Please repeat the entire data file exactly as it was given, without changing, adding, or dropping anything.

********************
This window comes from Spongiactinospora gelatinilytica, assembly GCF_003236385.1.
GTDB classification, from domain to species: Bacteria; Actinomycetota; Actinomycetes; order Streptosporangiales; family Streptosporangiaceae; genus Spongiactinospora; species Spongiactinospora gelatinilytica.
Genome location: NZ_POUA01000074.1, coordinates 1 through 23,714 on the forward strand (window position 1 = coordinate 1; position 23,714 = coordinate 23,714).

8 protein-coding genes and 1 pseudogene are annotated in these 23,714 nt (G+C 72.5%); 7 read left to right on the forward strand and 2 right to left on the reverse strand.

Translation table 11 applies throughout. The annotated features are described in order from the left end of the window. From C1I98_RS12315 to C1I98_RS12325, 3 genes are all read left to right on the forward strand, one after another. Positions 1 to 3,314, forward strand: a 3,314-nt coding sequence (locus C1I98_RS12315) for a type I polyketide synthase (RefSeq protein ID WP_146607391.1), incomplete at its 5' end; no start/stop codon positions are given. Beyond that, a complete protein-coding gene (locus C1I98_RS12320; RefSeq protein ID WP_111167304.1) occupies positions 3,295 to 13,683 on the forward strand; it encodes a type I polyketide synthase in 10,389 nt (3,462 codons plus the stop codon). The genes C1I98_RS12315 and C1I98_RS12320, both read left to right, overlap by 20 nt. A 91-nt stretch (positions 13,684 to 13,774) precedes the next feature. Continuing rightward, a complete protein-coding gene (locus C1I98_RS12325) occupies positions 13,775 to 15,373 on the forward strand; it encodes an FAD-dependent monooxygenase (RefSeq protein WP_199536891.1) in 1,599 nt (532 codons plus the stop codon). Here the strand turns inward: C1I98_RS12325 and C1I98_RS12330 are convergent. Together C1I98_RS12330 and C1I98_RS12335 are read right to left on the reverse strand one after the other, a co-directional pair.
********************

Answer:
This window comes from Spongiactinospora gelatinilytica, assembly GCF_003236385.1.
GTDB classification, from domain to species: Bacteria; Actinomycetota; Actinomycetes; order Streptosporangiales; family Streptosporangiaceae; genus Spongiactinospora; species Spongiactinospora gelatinilytica.
Genome location: NZ_POUA01000074.1, coordinates 1 through 23,714 on the forward strand (window position 1 = coordinate 1; position 23,714 = coordinate 23,714).

8 protein-coding genes and 1 pseudogene are annotated in these 23,714 nt (G+C 72.5%); 7 read left to right on the forward strand and 2 right to left on the reverse strand.

Translation table 11 applies throughout. The annotated features are described in order from the left end of the window. From C1I98_RS12315 to C1I98_RS12325, 3 genes are all read left to right on the forward strand, one after another. Positions 1 to 3,314, forward strand: a 3,314-nt coding sequence (locus C1I98_RS12315) for a type I polyketide synthase (RefSeq protein ID WP_146607391.1), incomplete at its 5' end; no start/stop codon positions are given. Beyond that, a complete protein-coding gene (locus C1I98_RS12320; RefSeq protein ID WP_111167304.1) occupies positions 3,295 to 13,683 on the forward strand; it encodes a type I polyketide synthase in 10,389 nt (3,462 codons plus the stop codon). The genes C1I98_RS12315 and C1I98_RS12320, both read left to right, overlap by 20 nt. A 91-nt stretch (positions 13,684 to 13,774) precedes the next feature. Continuing rightward, a complete protein-coding gene (locus C1I98_RS12325) occupies positions 13,775 to 15,373 on the forward strand; it encodes an FAD-dependent monooxygenase (RefSeq protein WP_199536891.1) in 1,599 nt (532 codons plus the stop codon). Here the strand turns inward: C1I98_RS12325 and C1I98_RS12330 are convergent. Together C1I98_RS12330 and C1I98_RS12335 are read right to left on the reverse strand one after the other, a co-directional pair.